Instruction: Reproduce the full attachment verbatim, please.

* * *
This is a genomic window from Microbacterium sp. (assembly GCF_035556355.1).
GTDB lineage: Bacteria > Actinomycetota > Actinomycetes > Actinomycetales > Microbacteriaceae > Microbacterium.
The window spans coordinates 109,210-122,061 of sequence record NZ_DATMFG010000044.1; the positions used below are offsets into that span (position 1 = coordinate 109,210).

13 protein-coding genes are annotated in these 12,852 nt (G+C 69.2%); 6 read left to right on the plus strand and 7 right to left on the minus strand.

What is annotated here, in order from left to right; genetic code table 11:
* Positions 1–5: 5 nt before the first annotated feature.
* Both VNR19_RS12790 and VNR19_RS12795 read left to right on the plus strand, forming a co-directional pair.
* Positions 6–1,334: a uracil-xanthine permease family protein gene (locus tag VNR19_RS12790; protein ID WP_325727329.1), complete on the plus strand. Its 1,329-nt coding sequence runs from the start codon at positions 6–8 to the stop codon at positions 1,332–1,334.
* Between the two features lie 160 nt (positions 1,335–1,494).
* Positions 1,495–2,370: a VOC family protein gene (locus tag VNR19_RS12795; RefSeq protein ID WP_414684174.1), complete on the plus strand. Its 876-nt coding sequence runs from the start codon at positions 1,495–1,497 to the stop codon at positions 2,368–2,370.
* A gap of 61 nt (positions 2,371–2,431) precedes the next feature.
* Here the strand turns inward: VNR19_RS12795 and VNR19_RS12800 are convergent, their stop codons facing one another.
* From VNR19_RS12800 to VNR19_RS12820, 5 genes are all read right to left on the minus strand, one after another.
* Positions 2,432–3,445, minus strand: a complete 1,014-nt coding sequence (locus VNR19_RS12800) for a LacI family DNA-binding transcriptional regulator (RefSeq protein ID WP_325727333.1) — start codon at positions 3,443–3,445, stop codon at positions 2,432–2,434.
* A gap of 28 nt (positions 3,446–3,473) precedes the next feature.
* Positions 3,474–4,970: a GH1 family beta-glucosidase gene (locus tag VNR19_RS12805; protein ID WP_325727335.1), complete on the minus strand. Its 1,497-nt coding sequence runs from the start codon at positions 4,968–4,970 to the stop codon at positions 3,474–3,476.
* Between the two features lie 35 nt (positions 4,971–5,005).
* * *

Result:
This is a genomic window from Microbacterium sp. (assembly GCF_035556355.1).
GTDB lineage: Bacteria > Actinomycetota > Actinomycetes > Actinomycetales > Microbacteriaceae > Microbacterium.
The window spans coordinates 109,210-122,061 of sequence record NZ_DATMFG010000044.1; the positions used below are offsets into that span (position 1 = coordinate 109,210).

13 protein-coding genes are annotated in these 12,852 nt (G+C 69.2%); 6 read left to right on the plus strand and 7 right to left on the minus strand.

What is annotated here, in order from left to right; genetic code table 11:
* Positions 1–5: 5 nt before the first annotated feature.
* Both VNR19_RS12790 and VNR19_RS12795 read left to right on the plus strand, forming a co-directional pair.
* Positions 6–1,334: a uracil-xanthine permease family protein gene (locus tag VNR19_RS12790; protein ID WP_325727329.1), complete on the plus strand. Its 1,329-nt coding sequence runs from the start codon at positions 6–8 to the stop codon at positions 1,332–1,334.
* Between the two features lie 160 nt (positions 1,335–1,494).
* Positions 1,495–2,370: a VOC family protein gene (locus tag VNR19_RS12795; RefSeq protein ID WP_414684174.1), complete on the plus strand. Its 876-nt coding sequence runs from the start codon at positions 1,495–1,497 to the stop codon at positions 2,368–2,370.
* A gap of 61 nt (positions 2,371–2,431) precedes the next feature.
* Here the strand turns inward: VNR19_RS12795 and VNR19_RS12800 are convergent, their stop codons facing one another.
* From VNR19_RS12800 to VNR19_RS12820, 5 genes are all read right to left on the minus strand, one after another.
* Positions 2,432–3,445, minus strand: a complete 1,014-nt coding sequence (locus VNR19_RS12800) for a LacI family DNA-binding transcriptional regulator (RefSeq protein ID WP_325727333.1) — start codon at positions 3,443–3,445, stop codon at positions 2,432–2,434.
* A gap of 28 nt (positions 3,446–3,473) precedes the next feature.
* Positions 3,474–4,970: a GH1 family beta-glucosidase gene (locus tag VNR19_RS12805; protein ID WP_325727335.1), complete on the minus strand. Its 1,497-nt coding sequence runs from the start codon at positions 4,968–4,970 to the stop codon at positions 3,474–3,476.
* Between the two features lie 35 nt (positions 4,971–5,005).